Material and methods


Organisms

Tardigrades of the species M. tardigradum Doyère, 1840 (Eutardigrada, Apochela) were cultured in the laboratory in plastic culture dishes with a thin layer of agar, covered with VolvicTM water (Danone Waters Deutschland, Wiesbaden, Germany). The animals were fed rotifers of the species Philodina citrina Ehrenberg, 1832 which were raised on the green algae Chlorogonium elongatum (Dangeard, 1897). Young tardigrades were additionally fed green algae C. elongatum. We used animals from a parthenogenetic population, which was previous collected in Tübingen, Germany, and cultured over several years in an environmental chamber at 20°C using an artificial light source with a 12 h light/12 h dark cycle. The age of the tested tardigrades was approximately 40 days and the animals had a mean body size of about 1 mm.

Experimental platform

For the behavioural experiments and the observation of the specimens a simple ‘arena’ construction was developed (Fig. 1). For this purpose 36 openings were drilled through a plexiglas plate to form the arena grid, with each individual ‘arena’ having a diameter of 7 mm. Preliminary tests showed that the optimal adhesive material for fixing the ‘arena’ grid was hot paraffin wax. The surface of paraffin is rough (not slippery as normal Petri dishes), so this material seemed to be suitable for the movement of tardigrades using their clawed limbs without further adaptation.

Behavioural experiments

The behavioural experiments were carried out in a room with constant climate conditions controlled by a climate control system and using a video tracking system. For the experiments the Petri dish with arena grid was positioned on a custom-made infrared light table and filled with VolvicTM water (Fig. 1). Thereafter, well fed animals were placed individually into each ‘arena’, and the behaviour of tardigrades was recorded using an infrared sensitive camcorder (Sony DCR–HC23E). For the duration of the experiments the infrared light table was left ON to produce the optimal illumination for the infrared camcorder. The only visible light (daytime) was emitted by a standard halogen lamp of type ‘Philips TLD 58 W’ with the colour temperature of 4000 K. The intensity of illumination in the experimental area was measured at 200 lux. The room lightning was controlled by an automated relay. The working mode of visible light was 12 h ON (light regime), 12 h OFF (dark regime). For capturing and saving of video information the freely available software VirtualDub (http://www.virtualdub.org) was used. The video was recorded directly to the hard drive of a computer system at 25 frames per second, and because of the small size of the animals (≤ 1 mm) it was possible to record two arenas simultaneously by one camcorder.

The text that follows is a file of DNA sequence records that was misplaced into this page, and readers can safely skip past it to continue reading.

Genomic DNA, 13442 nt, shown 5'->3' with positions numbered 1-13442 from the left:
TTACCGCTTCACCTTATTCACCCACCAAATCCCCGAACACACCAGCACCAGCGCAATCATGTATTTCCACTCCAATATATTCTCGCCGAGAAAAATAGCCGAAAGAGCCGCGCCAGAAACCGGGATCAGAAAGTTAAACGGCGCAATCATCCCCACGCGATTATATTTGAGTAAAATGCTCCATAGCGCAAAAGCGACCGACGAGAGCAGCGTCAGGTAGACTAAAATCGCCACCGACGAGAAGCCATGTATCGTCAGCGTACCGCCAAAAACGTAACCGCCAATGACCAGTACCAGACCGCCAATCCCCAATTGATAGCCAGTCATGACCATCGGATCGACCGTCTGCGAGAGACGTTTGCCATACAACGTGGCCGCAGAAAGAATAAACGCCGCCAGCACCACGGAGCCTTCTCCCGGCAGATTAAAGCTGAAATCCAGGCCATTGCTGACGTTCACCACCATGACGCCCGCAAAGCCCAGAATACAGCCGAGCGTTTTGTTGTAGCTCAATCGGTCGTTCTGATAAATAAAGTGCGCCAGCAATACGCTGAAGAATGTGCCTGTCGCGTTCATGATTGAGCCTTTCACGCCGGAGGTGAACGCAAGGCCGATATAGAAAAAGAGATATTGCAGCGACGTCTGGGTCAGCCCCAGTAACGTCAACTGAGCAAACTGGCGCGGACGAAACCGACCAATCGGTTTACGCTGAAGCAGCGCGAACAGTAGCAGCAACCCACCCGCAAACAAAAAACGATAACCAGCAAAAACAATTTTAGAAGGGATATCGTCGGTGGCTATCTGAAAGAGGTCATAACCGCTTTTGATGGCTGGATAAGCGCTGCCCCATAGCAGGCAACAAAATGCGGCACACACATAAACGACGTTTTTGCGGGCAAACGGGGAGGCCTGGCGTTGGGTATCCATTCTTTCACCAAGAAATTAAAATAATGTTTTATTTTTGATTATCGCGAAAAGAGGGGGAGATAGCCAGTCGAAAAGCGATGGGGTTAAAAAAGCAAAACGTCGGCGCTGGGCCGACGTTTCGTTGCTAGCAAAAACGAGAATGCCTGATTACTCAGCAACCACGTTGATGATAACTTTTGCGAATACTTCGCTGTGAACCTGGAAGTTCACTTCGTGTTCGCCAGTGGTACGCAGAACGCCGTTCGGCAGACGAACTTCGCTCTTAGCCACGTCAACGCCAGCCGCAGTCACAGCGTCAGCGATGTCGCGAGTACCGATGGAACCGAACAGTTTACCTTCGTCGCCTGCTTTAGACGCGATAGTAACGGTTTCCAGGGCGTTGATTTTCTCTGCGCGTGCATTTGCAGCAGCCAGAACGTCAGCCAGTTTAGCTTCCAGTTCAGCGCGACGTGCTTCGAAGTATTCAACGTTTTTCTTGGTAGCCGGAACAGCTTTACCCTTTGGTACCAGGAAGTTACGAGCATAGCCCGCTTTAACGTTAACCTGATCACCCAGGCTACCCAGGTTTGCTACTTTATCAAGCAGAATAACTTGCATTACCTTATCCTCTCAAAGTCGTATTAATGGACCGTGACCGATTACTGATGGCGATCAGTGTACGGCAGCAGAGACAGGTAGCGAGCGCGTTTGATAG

FIG2

Fig. 1. Schematic representation of a video tracking system for the automated analysis of animal movement behaviour. The right part of the figure shows an example trajectory of an individual of M. tardigradum over the first 24-hour period. The circle indicates the last position of the animal (see embedded supplementary video).

MM1
Download file

Mm 1

Video analysis and statistics

The sampled videos were analysed using the custom made video tracking software "BioMotionTrack D.S.", programmed by D. Shcherbakov. Analysis of animal movements by our video tracking program was based on an automated body contours recognition algorithm. The software calculated the location coordinates of the animals, their movement speed and length of the tracks, portion of time in different areas of the arenas, and angle of movement direction. Due to the very slow movement and speed of the animals it was sufficient to analyse 1 frame per 10 second of the original video source. A video file with the animal tracks was created as a result of this calculation (see Fig. 1, embedded supplementary video) and calculated data were saved as ‘.asc’-text. These results were imported into Access (Microsoft) database for data management and analysis. The calculation of statistical significance was carried out by Wilcoxon matched pairs test (Statistica 6.1 – StatSoft, Inc). Significance levels were P≥0.05 (not significant), 0.05>P≥0.01 (weakly significant *), 0.01>P≥0.001 (significant **), and P<0.001 (highly significant ***).